BROOK — Republic Services has applied for two permits to allow them to inject leachate — the liquid waste from a landfill — from the Newton County Landfill into the ground.
The U.S. Environmental Protection Agency (EPA) plans to approve a request from Republic Services for issuance of two Class I underground injection permits for two proposed new wells located within the Newton County Landfill.
The two permits authorize the disposal of “non-hazardous” liquid waste from landfill leachate, landfill gas condensate, well maintenance and testing fluids, and stormwater runoff generated at the facility.
Federal regulations require Class I wells to inject waste into an area below the deepest underground source of drinking water. All Class I wells must be cased and cemented to prevent the movement of fluids into or between underground sources of drinking water.
According to the EPA Fact Sheet on Republic Services’ plan, the injection zone for the two wells is the Mount Simon Sandstone, which is located 3,200 to 5,000 feet below the surface.
In Newton County, the base of the deepest underground source of drinking water is 790 feet below the surface called the Silurian-Devonian Aquifer.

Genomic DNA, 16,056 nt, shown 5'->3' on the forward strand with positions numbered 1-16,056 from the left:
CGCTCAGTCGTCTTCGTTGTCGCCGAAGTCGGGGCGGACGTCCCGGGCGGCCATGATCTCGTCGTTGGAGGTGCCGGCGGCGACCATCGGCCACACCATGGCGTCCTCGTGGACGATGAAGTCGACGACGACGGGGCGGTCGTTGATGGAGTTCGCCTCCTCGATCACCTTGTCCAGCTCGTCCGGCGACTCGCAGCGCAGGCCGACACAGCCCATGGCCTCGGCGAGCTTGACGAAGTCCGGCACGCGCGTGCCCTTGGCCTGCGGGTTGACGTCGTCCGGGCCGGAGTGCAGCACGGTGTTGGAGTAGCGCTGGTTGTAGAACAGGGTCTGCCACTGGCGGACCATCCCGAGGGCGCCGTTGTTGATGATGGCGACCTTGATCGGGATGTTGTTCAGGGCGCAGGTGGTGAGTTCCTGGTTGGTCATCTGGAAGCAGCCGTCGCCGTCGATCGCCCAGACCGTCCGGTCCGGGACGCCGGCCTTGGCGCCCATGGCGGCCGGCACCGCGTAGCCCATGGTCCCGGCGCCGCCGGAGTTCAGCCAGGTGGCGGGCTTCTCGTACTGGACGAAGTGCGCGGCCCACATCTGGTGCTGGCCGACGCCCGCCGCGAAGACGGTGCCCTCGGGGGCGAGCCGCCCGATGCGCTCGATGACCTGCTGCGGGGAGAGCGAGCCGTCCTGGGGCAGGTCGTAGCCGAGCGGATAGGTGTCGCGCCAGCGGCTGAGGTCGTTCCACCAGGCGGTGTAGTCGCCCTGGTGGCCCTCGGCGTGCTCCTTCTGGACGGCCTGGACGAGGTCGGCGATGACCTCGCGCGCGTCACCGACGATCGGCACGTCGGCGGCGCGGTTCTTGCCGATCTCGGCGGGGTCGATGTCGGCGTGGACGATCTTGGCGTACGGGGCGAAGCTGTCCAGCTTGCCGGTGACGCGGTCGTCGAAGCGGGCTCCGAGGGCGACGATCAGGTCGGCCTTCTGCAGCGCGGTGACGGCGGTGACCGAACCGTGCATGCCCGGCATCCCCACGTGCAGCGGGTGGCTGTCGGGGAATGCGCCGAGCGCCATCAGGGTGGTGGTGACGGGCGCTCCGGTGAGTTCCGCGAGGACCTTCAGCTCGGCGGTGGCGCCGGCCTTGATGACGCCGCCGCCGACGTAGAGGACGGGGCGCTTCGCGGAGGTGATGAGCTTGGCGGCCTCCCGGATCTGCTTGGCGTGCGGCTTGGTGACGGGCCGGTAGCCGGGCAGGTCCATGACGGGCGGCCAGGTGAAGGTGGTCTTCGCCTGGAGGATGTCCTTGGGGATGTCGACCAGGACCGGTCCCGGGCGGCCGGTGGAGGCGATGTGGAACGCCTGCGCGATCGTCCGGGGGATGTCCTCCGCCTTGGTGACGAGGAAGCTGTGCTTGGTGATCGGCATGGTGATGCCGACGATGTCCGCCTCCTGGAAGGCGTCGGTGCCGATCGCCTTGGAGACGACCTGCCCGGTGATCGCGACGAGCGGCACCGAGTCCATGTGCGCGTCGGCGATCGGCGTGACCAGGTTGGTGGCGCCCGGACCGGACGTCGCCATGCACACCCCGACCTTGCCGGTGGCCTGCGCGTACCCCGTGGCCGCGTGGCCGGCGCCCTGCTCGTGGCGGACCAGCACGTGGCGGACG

The EPA Fact Sheet on the plans states that “there are adequate confining layers between the injection zone and the deepest source of drinking water to prevent the movement of injected fluids into underground sources of drinking water.”
The EPA also says there are no other wells that penetrate that confining zone within a 2-mile radius of each proposed injection well, and they have set a limit on injection pressure to prevent fracturing of the injection zone rock formation. The maximum allowable injection pressure for each well was calculated by EPA by factoring the depth of the injection zone, the highest specific gravity of the injected fluid, and the fracture gradient of the rock formation. The calculated maximum permitted injection pressure is proposed to be 255 pounds per square inch.
“Review of the permit applications indicate no significant environmental impacts should result from issuing these two permits,” stated the EPA.
What is an injection well?
An injection well is used to place fluid underground into porous geologic formations. These underground formations may range from deep sandstone or limestone to a shallow soil layer. Injected fluids may include water, wastewater, brine (saltwater), or water mixed with chemicals.